In creating the cover for the Schultz book, we wanted to create a look similar to the Al Capone book, but unique enough that it would stand on its own.
Both covers are the work of Five Rivers’ publisher, Lorina Stephens, who has a background in fine and graphic art, and has designed everything from municipal public transit logos and branding to public awareness posters for social service providers.
Colour was the first consideration in designing the Schultz and Capone covers, and so the palette was limited to scales of black, red and white — very dramatic, very sharp, and edgy enough to mirror the violent subject matter. Both portraits were rendered in an embossed effect to enhance the iconic stature of these legendary figures, and to create an unearthly, even demonic overtone.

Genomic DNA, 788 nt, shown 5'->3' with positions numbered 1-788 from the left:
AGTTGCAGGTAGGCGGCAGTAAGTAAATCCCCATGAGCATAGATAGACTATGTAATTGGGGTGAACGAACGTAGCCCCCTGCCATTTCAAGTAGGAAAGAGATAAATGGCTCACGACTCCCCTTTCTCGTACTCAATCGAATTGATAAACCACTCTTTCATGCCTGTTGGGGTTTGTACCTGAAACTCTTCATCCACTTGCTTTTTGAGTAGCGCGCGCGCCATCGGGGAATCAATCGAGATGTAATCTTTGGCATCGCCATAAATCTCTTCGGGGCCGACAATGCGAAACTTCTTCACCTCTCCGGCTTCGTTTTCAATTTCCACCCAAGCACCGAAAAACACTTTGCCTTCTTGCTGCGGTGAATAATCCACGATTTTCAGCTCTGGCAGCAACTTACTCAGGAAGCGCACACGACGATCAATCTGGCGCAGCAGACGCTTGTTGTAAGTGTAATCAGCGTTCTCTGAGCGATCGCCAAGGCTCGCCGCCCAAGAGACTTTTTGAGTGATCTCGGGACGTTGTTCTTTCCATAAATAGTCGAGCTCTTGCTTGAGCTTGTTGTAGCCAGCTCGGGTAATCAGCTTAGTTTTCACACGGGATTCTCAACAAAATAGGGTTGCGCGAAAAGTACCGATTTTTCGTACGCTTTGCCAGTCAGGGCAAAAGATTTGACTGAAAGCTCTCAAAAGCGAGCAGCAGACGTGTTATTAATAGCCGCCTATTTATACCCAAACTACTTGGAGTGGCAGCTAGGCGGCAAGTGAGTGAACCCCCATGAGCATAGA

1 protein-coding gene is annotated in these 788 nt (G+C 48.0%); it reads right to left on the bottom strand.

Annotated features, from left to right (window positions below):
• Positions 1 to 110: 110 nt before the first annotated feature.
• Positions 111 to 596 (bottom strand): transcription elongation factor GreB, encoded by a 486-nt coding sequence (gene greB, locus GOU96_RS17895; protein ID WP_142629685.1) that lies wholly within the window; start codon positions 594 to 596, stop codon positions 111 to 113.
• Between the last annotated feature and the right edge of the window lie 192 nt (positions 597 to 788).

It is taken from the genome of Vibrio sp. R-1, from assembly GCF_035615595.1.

Lorina chose to keep the backgrounds very simple, in order to give presence and scope to the portraits. That allowed a saturated ground on which to lay in titling in stark white that leaps off the screen or page, whether in full colour or black and white, and easily broadcasts.
Typefaces were another consideration. It was important to reflect the stylistic trends of the 1930s, the era of the two mobsters in question. Magneto was chosen for the title of the Schultz book. Although a modern typeface, (created in the 1990s) the designer very much relied upon the script styles of the 1930s through 1950s. Frigidaire was the most recognized trade name associated with this style of typeface.
For the Al Capone book, Lorina chose to use the Broadway typeface which was created during the Art Deco era.
Both Dutch Schultz and Al Capone are available in print and digital formats, available now through Smashwords and Barnes and Noble, and coming soon to Amazon and other digital and print booksellers globally. You can also order directly from Five Rivers.